Google is celebrating Chrome's second birthday by releasing a new stable version of its rapidly evolving browser, offering a slightly simpler user interface, an automatic form filler, and the ability to synchronize extensions and form data across machines. The first public version of Chrome arrived on September 2, 2008, sparking …
Could this explain why my Chrome session went tits-up this evening, blank screens forced closure and refusal to start again?
Uninstalled/Installed and all was well apart from a mysterious blank change.log dated 02/09...
My two PCs both crashed with the same error message - the only similarity between both machines is they were both running the same version of Chrome 5.
Hopefully Chrome 6 will stop whatever caused the BSOD
BSOD is more than an application problem.
It *might* be due to a problem in Chrome, but any good OS should never crash due to an application problem.
but any good OS should never crash due to an application problem
"Good OS"? Erm, but you are talking about WIndows here...
Mine's the flameproof one...
Celebratory blog post.
They sure know how to party these googlers.
I'll help them celebrate with my morning coffee and Marmite on toast.
I'm going CCCCCCRRRRRRRAAAAAAZZZZZYYYYYYYYY.
This explains alot.
6 rushed releases in 2 years, and it shows. Chrome is pretty buggy and the process per tab model is REALLY memory inefficient.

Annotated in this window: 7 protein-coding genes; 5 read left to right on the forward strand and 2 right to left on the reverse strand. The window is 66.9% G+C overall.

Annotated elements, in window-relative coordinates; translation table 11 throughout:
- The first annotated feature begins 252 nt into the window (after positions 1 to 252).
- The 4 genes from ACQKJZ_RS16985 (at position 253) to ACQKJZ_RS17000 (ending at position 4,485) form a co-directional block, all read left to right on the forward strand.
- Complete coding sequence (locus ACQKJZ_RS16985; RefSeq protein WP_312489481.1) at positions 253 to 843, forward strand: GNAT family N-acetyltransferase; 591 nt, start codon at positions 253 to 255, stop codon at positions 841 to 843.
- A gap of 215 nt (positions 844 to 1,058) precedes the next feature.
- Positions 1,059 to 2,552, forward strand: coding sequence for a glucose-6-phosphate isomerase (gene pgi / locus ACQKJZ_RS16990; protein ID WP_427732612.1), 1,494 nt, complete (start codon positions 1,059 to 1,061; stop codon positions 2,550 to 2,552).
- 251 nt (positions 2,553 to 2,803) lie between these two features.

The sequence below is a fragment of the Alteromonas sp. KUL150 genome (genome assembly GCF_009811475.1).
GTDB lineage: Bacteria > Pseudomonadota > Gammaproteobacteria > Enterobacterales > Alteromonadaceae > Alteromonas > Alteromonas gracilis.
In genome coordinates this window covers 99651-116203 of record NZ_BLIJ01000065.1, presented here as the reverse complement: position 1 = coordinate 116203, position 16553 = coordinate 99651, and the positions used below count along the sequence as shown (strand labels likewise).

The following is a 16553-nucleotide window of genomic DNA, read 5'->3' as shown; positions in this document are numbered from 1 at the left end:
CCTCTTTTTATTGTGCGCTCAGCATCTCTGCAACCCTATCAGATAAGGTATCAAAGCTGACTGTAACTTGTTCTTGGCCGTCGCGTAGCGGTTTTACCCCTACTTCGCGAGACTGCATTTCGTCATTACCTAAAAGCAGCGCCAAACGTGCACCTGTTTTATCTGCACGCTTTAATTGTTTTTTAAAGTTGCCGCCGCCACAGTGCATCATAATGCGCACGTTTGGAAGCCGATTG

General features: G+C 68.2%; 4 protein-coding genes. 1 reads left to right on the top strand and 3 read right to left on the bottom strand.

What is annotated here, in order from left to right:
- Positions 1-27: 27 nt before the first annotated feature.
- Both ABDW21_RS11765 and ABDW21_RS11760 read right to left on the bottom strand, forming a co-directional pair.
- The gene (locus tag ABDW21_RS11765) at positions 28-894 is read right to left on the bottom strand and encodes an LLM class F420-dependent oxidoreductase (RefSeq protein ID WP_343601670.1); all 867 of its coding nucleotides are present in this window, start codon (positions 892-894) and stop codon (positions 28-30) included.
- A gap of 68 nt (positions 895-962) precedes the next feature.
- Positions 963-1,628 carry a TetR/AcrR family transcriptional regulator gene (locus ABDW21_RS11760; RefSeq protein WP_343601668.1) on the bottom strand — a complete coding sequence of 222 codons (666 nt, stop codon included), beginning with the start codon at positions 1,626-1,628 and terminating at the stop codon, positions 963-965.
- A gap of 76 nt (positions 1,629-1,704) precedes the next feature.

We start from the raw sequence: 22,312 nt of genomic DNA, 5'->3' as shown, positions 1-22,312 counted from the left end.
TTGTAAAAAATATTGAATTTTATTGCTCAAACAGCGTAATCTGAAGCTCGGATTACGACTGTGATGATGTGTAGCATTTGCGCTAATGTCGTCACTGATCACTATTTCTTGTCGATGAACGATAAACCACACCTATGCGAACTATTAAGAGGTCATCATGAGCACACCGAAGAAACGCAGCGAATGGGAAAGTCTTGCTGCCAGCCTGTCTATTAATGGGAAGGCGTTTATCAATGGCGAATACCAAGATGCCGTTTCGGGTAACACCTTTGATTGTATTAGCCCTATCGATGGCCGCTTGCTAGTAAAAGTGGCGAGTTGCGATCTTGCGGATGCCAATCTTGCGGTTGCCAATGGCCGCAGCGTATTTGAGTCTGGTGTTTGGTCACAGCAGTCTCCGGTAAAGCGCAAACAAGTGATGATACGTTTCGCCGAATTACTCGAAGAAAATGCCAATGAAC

Thanks but not thanks, there are better and faster browsers out there, usually from Norwegian companies.
It's a desktop OS, who doesn't have 4GB of memory these days? The point of all that mem is that it's being used, not that it's just sitting there unused "just in case you want to run photoshop". The more it loads into RAM using memory mapped file, instead of doing disk I/O, the better.
That process per tab model
It might be memory inefficient, but it is very processor efficient. As memory is effectively an unlimited resource (I have 12GB in my current PC, not because I need it, but because it was so cheap I could see no reason not to), and CPU time is rather more limited, it seems good to me. Especially as separate processes also scale better across multiple cores, which I also have a surfeit of.
Bugs? I dare say there might be some but I don't know of any. The in-place editor used to be a bit quirky but they fixed that a while back. As for memory footprint I have three tabs open and in total Chrome is using a couple of hundred megabytes of RAM. Yeah I know all that just for some text and image rendering makes me nostalgic as well having learnt my trade in the 80s. Still, here we are in the 21st century and who the hell cares? A few hundred MB is small potatoes. My XP machine is reporting that it has 3.2GB free anyway.
SRWare Iron dabbled with removing the "http" also, but quickly brought it back when people hated its omission.
They aren't giving a flying fudge on that, though.
There was a biiig thread complaining on that:
and basically, Google's telling complainers to go have recursive intercourse. They don't seem to be so bright with user input, remember Buzz?
Meaningless version numbering
It used to be that you'd change the major version number to indicate significant changes or a major improvement over the old version. It seems more and more these days Google and others are doing it purely for marketing.
Google's marketing department;
"We've decided to implement some changes in how we increase our major version numbering. We will increase the version number if any of these conditions are met:
* The sun has risen this morning
* Is it a full moon tonight? If so major version change! If not... major version change!